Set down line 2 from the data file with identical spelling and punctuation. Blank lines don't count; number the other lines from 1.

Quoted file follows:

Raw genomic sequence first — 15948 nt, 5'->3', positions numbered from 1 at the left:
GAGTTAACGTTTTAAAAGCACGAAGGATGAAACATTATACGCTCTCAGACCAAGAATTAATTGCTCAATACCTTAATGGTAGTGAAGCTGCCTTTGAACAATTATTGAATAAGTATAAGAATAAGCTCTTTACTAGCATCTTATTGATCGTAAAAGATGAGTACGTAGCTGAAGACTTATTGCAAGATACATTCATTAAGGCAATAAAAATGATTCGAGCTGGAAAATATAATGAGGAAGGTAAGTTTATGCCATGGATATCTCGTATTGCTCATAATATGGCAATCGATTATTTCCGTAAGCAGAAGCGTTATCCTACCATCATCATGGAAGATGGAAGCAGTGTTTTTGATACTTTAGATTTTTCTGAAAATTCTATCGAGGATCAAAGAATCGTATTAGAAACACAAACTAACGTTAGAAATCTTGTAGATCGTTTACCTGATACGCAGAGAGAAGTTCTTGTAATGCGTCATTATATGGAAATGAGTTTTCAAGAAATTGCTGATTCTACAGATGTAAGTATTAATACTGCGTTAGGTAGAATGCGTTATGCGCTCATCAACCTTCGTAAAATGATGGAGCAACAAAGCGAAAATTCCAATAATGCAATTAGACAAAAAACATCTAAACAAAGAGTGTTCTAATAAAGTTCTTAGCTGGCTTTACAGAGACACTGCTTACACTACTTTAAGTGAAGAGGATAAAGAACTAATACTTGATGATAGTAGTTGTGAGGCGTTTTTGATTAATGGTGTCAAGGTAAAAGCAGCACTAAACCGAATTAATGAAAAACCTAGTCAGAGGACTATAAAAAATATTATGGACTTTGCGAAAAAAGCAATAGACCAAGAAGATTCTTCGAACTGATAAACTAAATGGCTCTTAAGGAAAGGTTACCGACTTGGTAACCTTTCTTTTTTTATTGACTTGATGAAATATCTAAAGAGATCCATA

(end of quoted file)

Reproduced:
GAGTTAACGTTTTAAAAGCACGAAGGATGAAACATTATACGCTCTCAGACCAAGAATTAATTGCTCAATACCTTAATGGTAGTGAAGCTGCCTTTGAACAATTATTGAATAAGTATAAGAATAAGCTCTTTACTAGCATCTTATTGATCGTAAAAGATGAGTACGTAGCTGAAGACTTATTGCAAGATACATTCATTAAGGCAATAAAAATGATTCGAGCTGGAAAATATAATGAGGAAGGTAAGTTTATGCCATGGATATCTCGTATTGCTCATAATATGGCAATCGATTATTTCCGTAAGCAGAAGCGTTATCCTACCATCATCATGGAAGATGGAAGCAGTGTTTTTGATACTTTAGATTTTTCTGAAAATTCTATCGAGGATCAAAGAATCGTATTAGAAACACAAACTAACGTTAGAAATCTTGTAGATCGTTTACCTGATACGCAGAGAGAAGTTCTTGTAATGCGTCATTATATGGAAATGAGTTTTCAAGAAATTGCTGATTCTACAGATGTAAGTATTAATACTGCGTTAGGTAGAATGCGTTATGCGCTCATCAACCTTCGTAAAATGATGGAGCAACAAAGCGAAAATTCCAATAATGCAATTAGACAAAAAACATCTAAACAAAGAGTGTTCTAATAAAGTTCTTAGCTGGCTTTACAGAGACACTGCTTACACTACTTTAAGTGAAGAGGATAAAGAACTAATACTTGATGATAGTAGTTGTGAGGCGTTTTTGATTAATGGTGTCAAGGTAAAAGCAGCACTAAACCGAATTAATGAAAAACCTAGTCAGAGGACTATAAAAAATATTATGGACTTTGCGAAAAAAGCAATAGACCAAGAAGATTCTTCGAACTGATAAACTAAATGGCTCTTAAGGAAAGGTTACCGACTTGGTAACCTTTCTTTTTTTATTGACTTGATGAAATATCTAAAGAGATCCATA